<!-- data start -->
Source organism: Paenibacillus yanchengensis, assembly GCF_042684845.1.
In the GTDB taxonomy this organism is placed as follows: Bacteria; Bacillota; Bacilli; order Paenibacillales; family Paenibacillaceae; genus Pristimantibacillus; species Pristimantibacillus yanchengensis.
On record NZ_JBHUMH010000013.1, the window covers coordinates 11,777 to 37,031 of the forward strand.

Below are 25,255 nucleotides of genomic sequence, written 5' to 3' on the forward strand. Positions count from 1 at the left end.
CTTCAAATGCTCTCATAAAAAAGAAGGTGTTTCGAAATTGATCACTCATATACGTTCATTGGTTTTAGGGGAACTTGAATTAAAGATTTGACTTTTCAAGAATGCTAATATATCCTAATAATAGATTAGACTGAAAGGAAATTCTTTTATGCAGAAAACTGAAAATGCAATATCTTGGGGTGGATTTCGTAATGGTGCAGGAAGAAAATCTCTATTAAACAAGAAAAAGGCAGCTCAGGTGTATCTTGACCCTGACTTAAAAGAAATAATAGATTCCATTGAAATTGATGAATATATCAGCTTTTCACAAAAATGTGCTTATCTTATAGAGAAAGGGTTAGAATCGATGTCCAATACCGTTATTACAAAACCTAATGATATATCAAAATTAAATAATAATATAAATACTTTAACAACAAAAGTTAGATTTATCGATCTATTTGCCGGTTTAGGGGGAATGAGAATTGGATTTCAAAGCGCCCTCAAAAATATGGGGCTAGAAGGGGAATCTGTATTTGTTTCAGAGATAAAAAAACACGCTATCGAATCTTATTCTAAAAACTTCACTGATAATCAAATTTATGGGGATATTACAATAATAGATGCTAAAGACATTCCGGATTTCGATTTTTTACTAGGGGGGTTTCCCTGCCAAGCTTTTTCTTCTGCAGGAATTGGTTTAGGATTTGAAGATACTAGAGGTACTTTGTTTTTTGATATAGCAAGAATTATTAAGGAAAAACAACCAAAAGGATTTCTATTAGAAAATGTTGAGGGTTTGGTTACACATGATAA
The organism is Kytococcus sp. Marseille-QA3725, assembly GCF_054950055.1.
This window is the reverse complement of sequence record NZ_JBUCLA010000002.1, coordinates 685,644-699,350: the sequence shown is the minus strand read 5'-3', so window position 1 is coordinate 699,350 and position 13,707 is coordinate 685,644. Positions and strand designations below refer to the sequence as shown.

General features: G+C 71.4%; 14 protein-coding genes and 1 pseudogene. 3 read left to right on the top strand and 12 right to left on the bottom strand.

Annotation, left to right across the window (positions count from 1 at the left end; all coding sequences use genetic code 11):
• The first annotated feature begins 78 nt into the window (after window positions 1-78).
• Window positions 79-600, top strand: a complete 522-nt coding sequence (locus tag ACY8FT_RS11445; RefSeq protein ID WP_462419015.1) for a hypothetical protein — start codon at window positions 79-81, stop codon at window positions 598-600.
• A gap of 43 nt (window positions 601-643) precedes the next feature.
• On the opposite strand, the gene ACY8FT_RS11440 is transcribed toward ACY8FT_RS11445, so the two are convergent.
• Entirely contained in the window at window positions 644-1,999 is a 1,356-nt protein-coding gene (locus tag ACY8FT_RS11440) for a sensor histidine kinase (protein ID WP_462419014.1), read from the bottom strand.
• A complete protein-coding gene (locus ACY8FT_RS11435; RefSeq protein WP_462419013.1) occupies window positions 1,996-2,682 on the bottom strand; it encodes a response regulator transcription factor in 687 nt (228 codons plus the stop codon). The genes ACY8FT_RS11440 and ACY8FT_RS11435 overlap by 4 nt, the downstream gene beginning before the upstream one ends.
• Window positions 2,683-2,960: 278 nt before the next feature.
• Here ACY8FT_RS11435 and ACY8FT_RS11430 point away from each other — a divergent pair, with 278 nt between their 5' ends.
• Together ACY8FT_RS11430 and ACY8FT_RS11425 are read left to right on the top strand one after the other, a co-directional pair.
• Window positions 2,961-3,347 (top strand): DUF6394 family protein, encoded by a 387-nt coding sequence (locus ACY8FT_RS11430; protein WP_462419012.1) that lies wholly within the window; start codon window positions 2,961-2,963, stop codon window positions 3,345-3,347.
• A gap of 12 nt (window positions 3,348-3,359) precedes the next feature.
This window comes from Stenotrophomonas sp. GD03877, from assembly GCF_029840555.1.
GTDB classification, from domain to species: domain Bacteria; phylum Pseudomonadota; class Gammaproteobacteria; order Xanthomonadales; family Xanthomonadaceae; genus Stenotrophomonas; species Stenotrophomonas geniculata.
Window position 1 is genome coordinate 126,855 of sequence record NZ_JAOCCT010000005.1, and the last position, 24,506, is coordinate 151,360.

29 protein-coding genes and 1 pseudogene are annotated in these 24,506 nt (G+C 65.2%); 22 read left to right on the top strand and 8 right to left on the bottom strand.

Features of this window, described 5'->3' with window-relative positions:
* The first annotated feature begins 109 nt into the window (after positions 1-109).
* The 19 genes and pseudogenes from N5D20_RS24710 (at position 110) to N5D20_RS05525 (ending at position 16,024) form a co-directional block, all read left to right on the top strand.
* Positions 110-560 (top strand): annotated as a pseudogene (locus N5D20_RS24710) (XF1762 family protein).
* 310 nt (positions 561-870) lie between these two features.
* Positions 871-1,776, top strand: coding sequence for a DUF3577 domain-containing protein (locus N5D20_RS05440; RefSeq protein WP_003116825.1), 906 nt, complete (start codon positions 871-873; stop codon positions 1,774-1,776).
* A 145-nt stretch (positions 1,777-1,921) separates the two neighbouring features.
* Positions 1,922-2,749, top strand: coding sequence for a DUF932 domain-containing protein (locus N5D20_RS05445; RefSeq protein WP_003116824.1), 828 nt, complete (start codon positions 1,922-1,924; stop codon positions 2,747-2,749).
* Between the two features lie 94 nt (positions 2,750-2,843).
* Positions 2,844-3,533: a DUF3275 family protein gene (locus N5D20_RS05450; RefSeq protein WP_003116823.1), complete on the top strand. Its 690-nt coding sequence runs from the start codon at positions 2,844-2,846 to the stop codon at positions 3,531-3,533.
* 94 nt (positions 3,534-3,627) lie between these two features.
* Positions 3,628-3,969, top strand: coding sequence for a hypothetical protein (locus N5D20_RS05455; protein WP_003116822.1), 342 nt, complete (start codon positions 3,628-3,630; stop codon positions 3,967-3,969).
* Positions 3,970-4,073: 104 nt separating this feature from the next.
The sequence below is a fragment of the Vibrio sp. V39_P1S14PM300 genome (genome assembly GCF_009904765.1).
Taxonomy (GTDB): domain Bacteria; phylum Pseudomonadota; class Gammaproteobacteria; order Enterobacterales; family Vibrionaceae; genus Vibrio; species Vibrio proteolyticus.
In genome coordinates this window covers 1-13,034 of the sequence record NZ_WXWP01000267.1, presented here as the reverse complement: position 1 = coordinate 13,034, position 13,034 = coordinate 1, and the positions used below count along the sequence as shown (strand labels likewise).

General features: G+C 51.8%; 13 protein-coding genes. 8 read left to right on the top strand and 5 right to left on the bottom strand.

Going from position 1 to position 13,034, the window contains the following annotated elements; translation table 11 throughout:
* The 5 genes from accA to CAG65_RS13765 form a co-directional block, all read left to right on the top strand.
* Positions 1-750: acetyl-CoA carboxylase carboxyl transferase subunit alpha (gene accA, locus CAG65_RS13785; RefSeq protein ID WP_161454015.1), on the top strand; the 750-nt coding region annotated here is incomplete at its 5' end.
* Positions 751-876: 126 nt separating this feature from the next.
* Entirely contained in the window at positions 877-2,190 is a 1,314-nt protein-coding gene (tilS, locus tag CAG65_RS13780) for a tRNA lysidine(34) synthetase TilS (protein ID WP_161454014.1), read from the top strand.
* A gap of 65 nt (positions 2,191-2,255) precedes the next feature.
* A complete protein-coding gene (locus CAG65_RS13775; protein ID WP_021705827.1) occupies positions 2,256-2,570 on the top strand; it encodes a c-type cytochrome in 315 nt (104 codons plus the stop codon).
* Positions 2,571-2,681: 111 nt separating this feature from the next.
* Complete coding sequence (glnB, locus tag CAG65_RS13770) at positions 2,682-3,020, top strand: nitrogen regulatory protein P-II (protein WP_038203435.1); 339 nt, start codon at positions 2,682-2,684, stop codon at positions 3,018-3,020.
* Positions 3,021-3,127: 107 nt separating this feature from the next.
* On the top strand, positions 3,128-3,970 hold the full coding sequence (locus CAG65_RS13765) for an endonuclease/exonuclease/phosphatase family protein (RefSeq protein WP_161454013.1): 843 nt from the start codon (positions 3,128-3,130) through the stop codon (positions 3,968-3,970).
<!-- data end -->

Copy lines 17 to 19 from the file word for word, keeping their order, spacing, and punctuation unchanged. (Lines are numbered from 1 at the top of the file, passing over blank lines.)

• Here ACY8FT_RS11435 and ACY8FT_RS11430 point away from each other — a divergent pair, with 278 nt between their 5' ends.
• Together ACY8FT_RS11430 and ACY8FT_RS11425 are read left to right on the top strand one after the other, a co-directional pair.
• Window positions 2,961-3,347 (top strand): DUF6394 family protein, encoded by a 387-nt coding sequence (locus ACY8FT_RS11430; protein WP_462419012.1) that lies wholly within the window; start codon window positions 2,961-2,963, stop codon window positions 3,345-3,347.